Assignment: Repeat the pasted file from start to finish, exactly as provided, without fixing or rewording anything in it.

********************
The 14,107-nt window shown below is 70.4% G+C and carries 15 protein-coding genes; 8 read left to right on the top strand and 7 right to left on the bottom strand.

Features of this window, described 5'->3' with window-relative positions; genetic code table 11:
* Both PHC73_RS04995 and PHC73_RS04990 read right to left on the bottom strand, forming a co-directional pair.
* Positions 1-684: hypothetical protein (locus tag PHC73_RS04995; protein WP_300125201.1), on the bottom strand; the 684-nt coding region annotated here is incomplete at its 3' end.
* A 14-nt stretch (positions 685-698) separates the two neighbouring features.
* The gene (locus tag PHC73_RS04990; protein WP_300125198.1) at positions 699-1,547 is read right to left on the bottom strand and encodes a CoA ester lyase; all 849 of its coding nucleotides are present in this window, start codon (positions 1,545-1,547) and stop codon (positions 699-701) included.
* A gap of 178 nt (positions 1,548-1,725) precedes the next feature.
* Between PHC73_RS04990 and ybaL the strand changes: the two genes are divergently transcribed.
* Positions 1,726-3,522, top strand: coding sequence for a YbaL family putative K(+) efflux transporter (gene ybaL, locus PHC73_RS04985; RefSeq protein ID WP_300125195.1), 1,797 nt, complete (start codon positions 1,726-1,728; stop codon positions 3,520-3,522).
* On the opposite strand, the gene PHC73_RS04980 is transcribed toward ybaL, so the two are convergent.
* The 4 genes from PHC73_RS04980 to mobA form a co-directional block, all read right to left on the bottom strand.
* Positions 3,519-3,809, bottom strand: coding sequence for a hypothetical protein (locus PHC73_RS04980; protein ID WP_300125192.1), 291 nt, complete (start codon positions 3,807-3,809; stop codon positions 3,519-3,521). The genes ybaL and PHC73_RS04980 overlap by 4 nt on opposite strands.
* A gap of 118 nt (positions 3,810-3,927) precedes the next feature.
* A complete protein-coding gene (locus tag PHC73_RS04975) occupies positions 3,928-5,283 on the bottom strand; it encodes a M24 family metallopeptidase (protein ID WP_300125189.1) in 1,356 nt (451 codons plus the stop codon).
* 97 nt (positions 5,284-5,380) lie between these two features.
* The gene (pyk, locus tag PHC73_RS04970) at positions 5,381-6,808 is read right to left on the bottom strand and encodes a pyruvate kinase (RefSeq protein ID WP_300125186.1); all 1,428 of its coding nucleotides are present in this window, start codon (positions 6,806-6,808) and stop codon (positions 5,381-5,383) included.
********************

The 14,107-nt window shown below is 70.4% G+C and carries 15 protein-coding genes; 8 read left to right on the top strand and 7 right to left on the bottom strand.

Features of this window, described 5'->3' with window-relative positions; genetic code table 11:
* Both PHC73_RS04995 and PHC73_RS04990 read right to left on the bottom strand, forming a co-directional pair.
* Positions 1-684: hypothetical protein (locus tag PHC73_RS04995; protein WP_300125201.1), on the bottom strand; the 684-nt coding region annotated here is incomplete at its 3' end.
* A 14-nt stretch (positions 685-698) separates the two neighbouring features.
* The gene (locus tag PHC73_RS04990; protein WP_300125198.1) at positions 699-1,547 is read right to left on the bottom strand and encodes a CoA ester lyase; all 849 of its coding nucleotides are present in this window, start codon (positions 1,545-1,547) and stop codon (positions 699-701) included.
* A gap of 178 nt (positions 1,548-1,725) precedes the next feature.
* Between PHC73_RS04990 and ybaL the strand changes: the two genes are divergently transcribed.
* Positions 1,726-3,522, top strand: coding sequence for a YbaL family putative K(+) efflux transporter (gene ybaL, locus PHC73_RS04985; RefSeq protein ID WP_300125195.1), 1,797 nt, complete (start codon positions 1,726-1,728; stop codon positions 3,520-3,522).
* On the opposite strand, the gene PHC73_RS04980 is transcribed toward ybaL, so the two are convergent.
* The 4 genes from PHC73_RS04980 to mobA form a co-directional block, all read right to left on the bottom strand.
* Positions 3,519-3,809, bottom strand: coding sequence for a hypothetical protein (locus PHC73_RS04980; protein ID WP_300125192.1), 291 nt, complete (start codon positions 3,807-3,809; stop codon positions 3,519-3,521). The genes ybaL and PHC73_RS04980 overlap by 4 nt on opposite strands.
* A gap of 118 nt (positions 3,810-3,927) precedes the next feature.
* A complete protein-coding gene (locus tag PHC73_RS04975) occupies positions 3,928-5,283 on the bottom strand; it encodes a M24 family metallopeptidase (protein ID WP_300125189.1) in 1,356 nt (451 codons plus the stop codon).
* 97 nt (positions 5,284-5,380) lie between these two features.
* The gene (pyk, locus tag PHC73_RS04970) at positions 5,381-6,808 is read right to left on the bottom strand and encodes a pyruvate kinase (RefSeq protein ID WP_300125186.1); all 1,428 of its coding nucleotides are present in this window, start codon (positions 6,806-6,808) and stop codon (positions 5,381-5,383) included.